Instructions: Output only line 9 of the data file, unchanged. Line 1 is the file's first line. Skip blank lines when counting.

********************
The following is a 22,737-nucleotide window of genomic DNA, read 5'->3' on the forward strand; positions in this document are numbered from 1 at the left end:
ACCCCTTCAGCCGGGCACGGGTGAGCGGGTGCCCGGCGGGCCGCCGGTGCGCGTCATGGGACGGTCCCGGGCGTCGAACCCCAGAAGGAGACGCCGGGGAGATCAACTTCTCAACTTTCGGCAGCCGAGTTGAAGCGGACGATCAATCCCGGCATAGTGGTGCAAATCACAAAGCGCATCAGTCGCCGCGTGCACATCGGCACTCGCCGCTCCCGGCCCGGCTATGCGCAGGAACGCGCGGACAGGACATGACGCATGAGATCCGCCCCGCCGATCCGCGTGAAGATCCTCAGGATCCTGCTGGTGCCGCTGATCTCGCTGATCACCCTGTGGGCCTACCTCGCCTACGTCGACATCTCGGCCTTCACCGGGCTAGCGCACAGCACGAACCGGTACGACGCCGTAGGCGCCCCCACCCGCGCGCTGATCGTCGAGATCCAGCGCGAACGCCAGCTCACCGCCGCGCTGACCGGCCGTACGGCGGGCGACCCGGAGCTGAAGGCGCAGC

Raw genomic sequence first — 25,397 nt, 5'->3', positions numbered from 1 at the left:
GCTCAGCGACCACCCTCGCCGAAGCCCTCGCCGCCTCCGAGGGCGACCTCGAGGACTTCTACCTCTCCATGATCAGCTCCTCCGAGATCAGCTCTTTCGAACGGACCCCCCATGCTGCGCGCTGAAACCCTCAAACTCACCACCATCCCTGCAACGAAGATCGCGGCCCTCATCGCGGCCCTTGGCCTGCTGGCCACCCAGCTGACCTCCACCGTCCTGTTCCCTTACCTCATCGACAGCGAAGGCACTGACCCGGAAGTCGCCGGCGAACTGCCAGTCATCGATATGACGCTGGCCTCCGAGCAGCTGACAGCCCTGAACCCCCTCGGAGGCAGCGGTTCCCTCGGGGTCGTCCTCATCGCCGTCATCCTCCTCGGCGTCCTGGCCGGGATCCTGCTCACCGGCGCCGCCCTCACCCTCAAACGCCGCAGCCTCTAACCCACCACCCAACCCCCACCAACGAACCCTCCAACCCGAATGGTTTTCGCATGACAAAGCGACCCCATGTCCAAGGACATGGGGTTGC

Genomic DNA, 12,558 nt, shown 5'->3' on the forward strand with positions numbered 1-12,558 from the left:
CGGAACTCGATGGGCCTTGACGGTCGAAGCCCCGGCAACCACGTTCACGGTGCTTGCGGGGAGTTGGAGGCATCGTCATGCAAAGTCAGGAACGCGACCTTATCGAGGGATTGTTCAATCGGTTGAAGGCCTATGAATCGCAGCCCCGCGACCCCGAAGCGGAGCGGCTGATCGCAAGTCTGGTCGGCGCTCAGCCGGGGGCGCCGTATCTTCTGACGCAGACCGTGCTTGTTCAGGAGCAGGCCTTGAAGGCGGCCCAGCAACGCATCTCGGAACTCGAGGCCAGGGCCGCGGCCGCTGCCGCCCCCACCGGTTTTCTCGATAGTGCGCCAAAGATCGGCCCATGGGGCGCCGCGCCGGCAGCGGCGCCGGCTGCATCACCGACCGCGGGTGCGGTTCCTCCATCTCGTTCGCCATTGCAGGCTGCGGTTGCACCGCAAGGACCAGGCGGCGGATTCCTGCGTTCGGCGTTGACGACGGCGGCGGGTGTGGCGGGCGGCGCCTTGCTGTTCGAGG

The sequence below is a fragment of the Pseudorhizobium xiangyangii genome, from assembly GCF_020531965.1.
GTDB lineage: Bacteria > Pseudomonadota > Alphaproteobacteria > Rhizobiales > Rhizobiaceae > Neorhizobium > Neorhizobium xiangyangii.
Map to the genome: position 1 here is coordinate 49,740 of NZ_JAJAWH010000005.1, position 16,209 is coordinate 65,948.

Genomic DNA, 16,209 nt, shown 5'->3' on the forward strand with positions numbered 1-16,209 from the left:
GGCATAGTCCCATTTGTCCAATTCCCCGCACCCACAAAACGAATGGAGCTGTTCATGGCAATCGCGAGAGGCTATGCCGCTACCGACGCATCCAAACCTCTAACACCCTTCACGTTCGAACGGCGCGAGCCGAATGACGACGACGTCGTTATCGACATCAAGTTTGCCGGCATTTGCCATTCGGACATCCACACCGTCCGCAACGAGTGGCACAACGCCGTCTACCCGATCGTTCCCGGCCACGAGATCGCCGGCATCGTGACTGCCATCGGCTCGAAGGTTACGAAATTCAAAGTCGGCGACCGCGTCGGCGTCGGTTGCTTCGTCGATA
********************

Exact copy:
Map to the genome: position 1 here is coordinate 49,740 of NZ_JAJAWH010000005.1, position 16,209 is coordinate 65,948.